Bonnie Strassell - Owen County Historical Society

  • Stories from Sparta’s past sure to delight

    In 1800, several families from Virginia, led by John Carlock, William Swango, Jacob Walters, Sr. and John and David Alcorn settled in the valley near Two Mile and Eagle Creeks. These pioneers built their homes and businesses on the south side of Eagle Creek and called their community Ross’s Mill. A few years later, the growing village was known as Brock’s Station, possibly because a small fort (station) was erected in the area for protection against Indian attacks.

  • Ky. tradition of pulling candy gives families a chance work together

    As winter settled in on the early 20th-century rural farm, and cloudy bleak days brought the promise of snow and more snow, Owen County housewives took out their heavy cook pots, set in cream and checked their larders to make sure there was plenty of sorghum, molasses and sugar on hand. Twas the season to chase away the winter doldrums and sweeten life with a little (or sometimes a lot) of sugary confections in the form of candies, caramel corn and popcorn balls.

  • History of local churches creates a link to the past

    The spiritual fervor and religious enthusiasm on the early American frontier profoundly influenced our nation. Coming out of the Revolutionary War, the American people also revolted against the traditional Anglican church of England, and Methodist and Baptist itinerant evangelists offered a grass-roots Christianity that appealed to the everyday folks settling in the backwoods of Kentucky.

  • At 99, local historian continues to document past

    In 1918 a pound of butter cost 56 cents. Milk was 28 cents a half gallon, five lbs. of flour could be bought for 34 cents and food was certainly a priority in the fierce winter of 1917-’18.

  • Local heroes come in all shapes and sizes

    They come in all shapes and sizes. Some receive national attention while others just exhibit an inner strength that makes a difference in someone’s life. They are known as heroes, and their actions inspire others and make an indelible imprint upon the pages of history.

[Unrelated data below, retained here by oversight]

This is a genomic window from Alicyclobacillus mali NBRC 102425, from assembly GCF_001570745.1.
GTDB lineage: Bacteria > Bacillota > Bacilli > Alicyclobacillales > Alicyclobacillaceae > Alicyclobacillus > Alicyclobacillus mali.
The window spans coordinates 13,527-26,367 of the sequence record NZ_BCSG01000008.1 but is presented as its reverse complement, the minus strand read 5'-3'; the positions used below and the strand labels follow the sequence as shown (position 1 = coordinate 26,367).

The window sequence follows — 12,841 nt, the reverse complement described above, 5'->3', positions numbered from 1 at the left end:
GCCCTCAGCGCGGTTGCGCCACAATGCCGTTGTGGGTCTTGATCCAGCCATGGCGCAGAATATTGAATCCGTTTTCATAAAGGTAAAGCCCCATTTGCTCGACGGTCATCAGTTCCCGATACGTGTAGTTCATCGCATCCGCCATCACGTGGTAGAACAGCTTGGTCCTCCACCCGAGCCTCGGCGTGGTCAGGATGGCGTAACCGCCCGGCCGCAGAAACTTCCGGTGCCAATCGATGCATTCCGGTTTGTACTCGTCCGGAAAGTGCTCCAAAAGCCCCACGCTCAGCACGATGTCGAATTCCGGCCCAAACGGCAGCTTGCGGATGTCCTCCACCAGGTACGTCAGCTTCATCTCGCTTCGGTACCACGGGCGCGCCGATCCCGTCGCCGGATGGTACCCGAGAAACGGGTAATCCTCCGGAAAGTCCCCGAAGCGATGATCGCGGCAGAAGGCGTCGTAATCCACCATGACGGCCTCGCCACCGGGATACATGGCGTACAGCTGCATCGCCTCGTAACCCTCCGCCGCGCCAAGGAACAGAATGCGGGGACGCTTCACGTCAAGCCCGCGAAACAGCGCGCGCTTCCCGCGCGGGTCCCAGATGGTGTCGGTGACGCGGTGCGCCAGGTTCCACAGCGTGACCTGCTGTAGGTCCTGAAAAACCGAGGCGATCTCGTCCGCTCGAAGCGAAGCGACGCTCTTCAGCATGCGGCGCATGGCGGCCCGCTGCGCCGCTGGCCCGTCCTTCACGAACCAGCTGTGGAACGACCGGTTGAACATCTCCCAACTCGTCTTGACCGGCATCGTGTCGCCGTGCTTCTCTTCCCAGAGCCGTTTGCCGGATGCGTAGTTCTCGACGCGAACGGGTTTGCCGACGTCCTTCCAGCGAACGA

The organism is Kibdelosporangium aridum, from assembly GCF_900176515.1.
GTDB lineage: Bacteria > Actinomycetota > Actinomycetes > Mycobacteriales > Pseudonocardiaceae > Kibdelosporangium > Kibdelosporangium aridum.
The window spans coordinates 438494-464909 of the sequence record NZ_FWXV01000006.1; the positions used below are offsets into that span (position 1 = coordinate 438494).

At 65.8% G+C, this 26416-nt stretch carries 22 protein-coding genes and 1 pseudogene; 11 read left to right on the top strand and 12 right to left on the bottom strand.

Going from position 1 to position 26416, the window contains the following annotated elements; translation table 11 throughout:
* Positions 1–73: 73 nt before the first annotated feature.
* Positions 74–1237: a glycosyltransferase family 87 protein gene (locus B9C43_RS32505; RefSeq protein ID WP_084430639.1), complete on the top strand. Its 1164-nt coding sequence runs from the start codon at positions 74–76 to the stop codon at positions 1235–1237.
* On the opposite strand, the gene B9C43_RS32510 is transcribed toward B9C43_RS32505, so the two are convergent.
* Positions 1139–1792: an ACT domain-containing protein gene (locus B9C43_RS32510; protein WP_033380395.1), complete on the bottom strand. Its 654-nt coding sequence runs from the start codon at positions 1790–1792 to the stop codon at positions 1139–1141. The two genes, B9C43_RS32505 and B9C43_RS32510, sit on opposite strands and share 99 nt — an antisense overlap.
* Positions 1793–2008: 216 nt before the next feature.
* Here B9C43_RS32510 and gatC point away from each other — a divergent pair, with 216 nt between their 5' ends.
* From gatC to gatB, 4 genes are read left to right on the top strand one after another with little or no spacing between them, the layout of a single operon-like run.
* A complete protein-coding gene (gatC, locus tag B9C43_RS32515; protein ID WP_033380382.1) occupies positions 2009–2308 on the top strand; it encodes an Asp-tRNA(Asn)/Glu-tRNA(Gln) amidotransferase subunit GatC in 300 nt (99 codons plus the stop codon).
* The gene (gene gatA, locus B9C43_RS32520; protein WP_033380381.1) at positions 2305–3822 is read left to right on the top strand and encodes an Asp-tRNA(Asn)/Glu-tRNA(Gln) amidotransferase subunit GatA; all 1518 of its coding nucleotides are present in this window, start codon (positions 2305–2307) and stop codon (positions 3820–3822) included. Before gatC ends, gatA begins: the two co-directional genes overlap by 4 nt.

Some heroes are everyday folks who overcome a tragedy or survive a calamity, and whose determination leads them to triumph over tribulation.

  • Kentucky towns have acquired unusual names

     Names are significant, whether they are individual or family names or whether they are names of rivers, creeks, communities or towns.
    As settlers made their way into Kentucky, they erected forts and stations for protection against Indian attacks. These wooden stockades were given the names of their founders. Daniel Boone oversaw the building of Fort Boonesborough, James Harrod established Fort Harrod and Logan’s Fort was named for Benjamin Logan.

  • In ‘grandmammy’s’ time, every season offered a special reason to celebrate life

    Every family has keepsakes. Some are tangible items such as books, furniture, pictures or glassware, and these heirlooms have passed down through the generations.
    Perhaps, though, more valuable than these treasured objects are genealogies, traditions and family stories that linger in our memories and create an enduring link to the past.

  • Inventor received little credit for brilliancy

    It’s the little-known stories of everyday folks that create entertaining chapters of history. Kentucky claims many of these stories, and though some Kentuckians became famous, the accomplishments of many others were unknown outside their local area.
    Although Marconi claimed to have invented the radio, Nathan B. Stublefield, a farmer, fruit grower and electrician from Murray, Ky., was the first to invent this piece of technology that changed the world.

  • Lusby’s Mill past rife with colorful characters

    Assac Cobb is believed to have been the first white child born in Owen County. He was the eighth child of Samuel Cobb and his second wife, who were among the first settlers in Lusby’s Mill. Samuel Cobb fought in the Revolutionary War, and his first wife and two daughters were scalped and killed by Indians in South Carolina. In the late 1790s, the Cobbs and three other families settled on the banks of Eagle Creek behind present-day Mussel Shoals Church.

  • Owen County life once centered around the church

    Church suppers have deep roots in American tradition. The practice of gathering for a shared meal after Sunday morning worship originated in European countries that had a deep Christian heritage, and the custom continued as the first immigrants settled in America.
    There are historic documents which relate stories of squires in Medieval Europe rewarding their serfs on Sunday with a roasted meal which was placed in the oven before families headed to church and eaten upon their return home.